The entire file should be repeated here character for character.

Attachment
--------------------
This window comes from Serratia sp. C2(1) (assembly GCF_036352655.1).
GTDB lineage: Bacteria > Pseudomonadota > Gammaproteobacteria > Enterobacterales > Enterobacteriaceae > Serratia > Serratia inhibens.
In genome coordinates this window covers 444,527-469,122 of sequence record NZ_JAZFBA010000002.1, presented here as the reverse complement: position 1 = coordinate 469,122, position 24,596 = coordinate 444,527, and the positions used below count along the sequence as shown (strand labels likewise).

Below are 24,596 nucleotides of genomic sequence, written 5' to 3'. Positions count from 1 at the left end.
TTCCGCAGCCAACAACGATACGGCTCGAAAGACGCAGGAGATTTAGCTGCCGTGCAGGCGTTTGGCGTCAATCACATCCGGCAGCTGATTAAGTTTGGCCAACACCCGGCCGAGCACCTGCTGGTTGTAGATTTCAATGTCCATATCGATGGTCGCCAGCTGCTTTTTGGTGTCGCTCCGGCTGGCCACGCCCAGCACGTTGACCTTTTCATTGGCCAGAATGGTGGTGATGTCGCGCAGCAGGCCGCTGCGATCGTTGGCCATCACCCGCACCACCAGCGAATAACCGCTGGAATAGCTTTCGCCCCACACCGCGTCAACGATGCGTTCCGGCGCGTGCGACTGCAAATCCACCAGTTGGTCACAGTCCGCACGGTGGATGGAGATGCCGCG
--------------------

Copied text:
This window comes from Serratia sp. C2(1) (assembly GCF_036352655.1).
GTDB lineage: Bacteria > Pseudomonadota > Gammaproteobacteria > Enterobacterales > Enterobacteriaceae > Serratia > Serratia inhibens.
In genome coordinates this window covers 444,527-469,122 of sequence record NZ_JAZFBA010000002.1, presented here as the reverse complement: position 1 = coordinate 469,122, position 24,596 = coordinate 444,527, and the positions used below count along the sequence as shown (strand labels likewise).

Below are 24,596 nucleotides of genomic sequence, written 5' to 3'. Positions count from 1 at the left end.
TTCCGCAGCCAACAACGATACGGCTCGAAAGACGCAGGAGATTTAGCTGCCGTGCAGGCGTTTGGCGTCAATCACATCCGGCAGCTGATTAAGTTTGGCCAACACCCGGCCGAGCACCTGCTGGTTGTAGATTTCAATGTCCATATCGATGGTCGCCAGCTGCTTTTTGGTGTCGCTCCGGCTGGCCACGCCCAGCACGTTGACCTTTTCATTGGCCAGAATGGTGGTGATGTCGCGCAGCAGGCCGCTGCGATCGTTGGCCATCACCCGCACCACCAGCGAATAACCGCTGGAATAGCTTTCGCCCCACACCGCGTCAACGATGCGTTCCGGCGCGTGCGACTGCAAATCCACCAGTTGGTCACAGTCCGCACGGTGGATGGAGATGCCGCG